Additionally, the outer part of the earcup has both a hexagonal, pulsating RGB light as well as RGB lighting across the EKSA brand name on the earcup. If you’re looking for subtlety, that’s not what the EKSA E1000 is about. But if you’re after something affordable that brings a visual flair to your gaming experience, that’s what the E1000 is made for.
The build quality of the EKSA E1000 is a bit of a mixed bag. Firstly, the cable is entwined with rope for protection, as is common with many newer headphone models. The thickness of rope though was perhaps a little more than required.
The movement of the earcups forward and backward feel solid and they don’t feel like they are at risk for breakage, however the same can’t be said when one moves the left and right earcups in opposing directions as one would when putting the headphones on. I do feel like they are a little vulnerable for those with larger heads.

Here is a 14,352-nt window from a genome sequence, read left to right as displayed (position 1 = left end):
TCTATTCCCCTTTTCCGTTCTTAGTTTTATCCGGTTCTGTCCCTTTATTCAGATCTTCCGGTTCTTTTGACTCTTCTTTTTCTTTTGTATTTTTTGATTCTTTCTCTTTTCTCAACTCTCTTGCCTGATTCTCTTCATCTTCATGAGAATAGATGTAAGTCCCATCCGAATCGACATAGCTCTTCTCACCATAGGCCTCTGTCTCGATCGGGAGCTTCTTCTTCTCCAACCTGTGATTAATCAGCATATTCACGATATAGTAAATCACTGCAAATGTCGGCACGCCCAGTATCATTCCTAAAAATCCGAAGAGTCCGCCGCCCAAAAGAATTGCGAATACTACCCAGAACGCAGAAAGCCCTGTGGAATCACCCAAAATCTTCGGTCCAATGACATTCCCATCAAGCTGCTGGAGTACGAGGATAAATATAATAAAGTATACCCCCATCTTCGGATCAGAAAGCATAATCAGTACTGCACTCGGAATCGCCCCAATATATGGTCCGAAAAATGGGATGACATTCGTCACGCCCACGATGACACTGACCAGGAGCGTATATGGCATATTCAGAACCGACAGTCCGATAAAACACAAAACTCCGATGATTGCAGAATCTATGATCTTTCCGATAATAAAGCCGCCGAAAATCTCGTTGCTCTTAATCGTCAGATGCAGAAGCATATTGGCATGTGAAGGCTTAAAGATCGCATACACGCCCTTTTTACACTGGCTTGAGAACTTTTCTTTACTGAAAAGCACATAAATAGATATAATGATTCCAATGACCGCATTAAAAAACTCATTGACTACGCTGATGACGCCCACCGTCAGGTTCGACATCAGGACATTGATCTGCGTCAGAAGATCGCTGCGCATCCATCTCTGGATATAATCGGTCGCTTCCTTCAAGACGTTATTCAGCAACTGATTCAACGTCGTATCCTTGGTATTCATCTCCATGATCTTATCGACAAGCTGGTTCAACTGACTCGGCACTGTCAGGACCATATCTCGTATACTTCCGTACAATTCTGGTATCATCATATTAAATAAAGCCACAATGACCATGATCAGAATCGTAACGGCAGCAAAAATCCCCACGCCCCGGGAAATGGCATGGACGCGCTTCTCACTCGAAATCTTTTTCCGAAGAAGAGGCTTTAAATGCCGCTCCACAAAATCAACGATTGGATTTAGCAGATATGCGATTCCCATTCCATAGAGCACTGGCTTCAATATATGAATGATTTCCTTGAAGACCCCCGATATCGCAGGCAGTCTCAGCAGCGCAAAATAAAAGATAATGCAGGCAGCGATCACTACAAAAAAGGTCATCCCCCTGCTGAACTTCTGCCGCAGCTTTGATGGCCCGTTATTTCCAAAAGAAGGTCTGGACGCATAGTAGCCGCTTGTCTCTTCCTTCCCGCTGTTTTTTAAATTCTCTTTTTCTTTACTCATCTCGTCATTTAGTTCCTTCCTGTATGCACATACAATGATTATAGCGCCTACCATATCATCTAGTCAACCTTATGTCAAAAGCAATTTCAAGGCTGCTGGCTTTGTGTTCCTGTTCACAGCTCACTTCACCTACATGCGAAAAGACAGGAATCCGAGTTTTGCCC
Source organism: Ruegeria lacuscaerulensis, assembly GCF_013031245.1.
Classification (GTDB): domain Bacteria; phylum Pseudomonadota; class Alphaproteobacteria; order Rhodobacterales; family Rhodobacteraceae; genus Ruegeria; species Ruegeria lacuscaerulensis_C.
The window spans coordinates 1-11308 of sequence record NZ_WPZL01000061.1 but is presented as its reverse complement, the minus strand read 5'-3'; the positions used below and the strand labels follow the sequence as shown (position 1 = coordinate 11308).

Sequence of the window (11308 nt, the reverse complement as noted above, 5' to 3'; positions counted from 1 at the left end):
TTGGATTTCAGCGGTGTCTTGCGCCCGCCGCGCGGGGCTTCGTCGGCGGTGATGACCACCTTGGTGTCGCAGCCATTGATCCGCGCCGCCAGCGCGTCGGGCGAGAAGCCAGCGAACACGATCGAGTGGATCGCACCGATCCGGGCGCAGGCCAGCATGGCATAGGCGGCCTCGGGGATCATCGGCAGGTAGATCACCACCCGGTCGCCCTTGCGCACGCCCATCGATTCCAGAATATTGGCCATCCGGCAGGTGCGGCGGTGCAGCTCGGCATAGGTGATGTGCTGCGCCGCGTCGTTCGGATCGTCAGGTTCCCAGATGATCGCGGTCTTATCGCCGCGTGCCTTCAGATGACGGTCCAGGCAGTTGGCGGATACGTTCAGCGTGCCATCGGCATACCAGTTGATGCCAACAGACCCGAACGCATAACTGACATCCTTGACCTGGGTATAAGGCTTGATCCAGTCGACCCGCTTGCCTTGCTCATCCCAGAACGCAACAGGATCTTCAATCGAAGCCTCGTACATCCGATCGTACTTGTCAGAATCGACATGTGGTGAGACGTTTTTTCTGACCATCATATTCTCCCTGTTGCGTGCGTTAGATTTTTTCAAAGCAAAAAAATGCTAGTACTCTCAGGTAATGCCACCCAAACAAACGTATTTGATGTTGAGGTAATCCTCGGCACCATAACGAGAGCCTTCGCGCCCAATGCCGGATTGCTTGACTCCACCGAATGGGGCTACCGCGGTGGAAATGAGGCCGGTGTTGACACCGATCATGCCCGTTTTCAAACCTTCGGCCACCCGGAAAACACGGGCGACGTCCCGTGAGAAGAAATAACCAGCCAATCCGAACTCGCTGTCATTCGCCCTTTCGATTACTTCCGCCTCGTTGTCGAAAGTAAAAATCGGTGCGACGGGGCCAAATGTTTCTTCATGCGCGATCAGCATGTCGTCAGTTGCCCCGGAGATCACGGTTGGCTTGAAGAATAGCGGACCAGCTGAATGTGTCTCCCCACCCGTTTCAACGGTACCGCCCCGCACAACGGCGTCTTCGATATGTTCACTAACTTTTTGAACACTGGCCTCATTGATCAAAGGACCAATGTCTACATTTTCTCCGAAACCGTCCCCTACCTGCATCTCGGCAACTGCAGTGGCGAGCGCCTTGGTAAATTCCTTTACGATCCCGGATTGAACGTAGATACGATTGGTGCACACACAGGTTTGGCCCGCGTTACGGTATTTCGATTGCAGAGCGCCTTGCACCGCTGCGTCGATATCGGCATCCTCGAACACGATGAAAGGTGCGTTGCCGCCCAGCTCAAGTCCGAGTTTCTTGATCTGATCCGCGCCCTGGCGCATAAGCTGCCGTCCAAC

The volume and mic controller on the USB cable feels like it could be prone to accidental damage, something that I’ve found even with the far more expensive Hyper-X Cloud IIs. This seems to be a common oversight with headphone manufacturers. It’s easy for us to accidentally stand on the controller when the headphones are temporarily resting on a chair or table.
The headphone and earcup materials leave a little to be desired in terms of the feel and comfort. Having used similar materials in previous models, I do feel like over time one may start to get some displaced padding. Though I must say I didn’t have any short-term evidence of this during my testing period.
The EKSA E1000 is almost entirely made from plastic. It’s not the weakest or most durable headphones we’ve felt in hand, and mostly what we’d expect in this price range.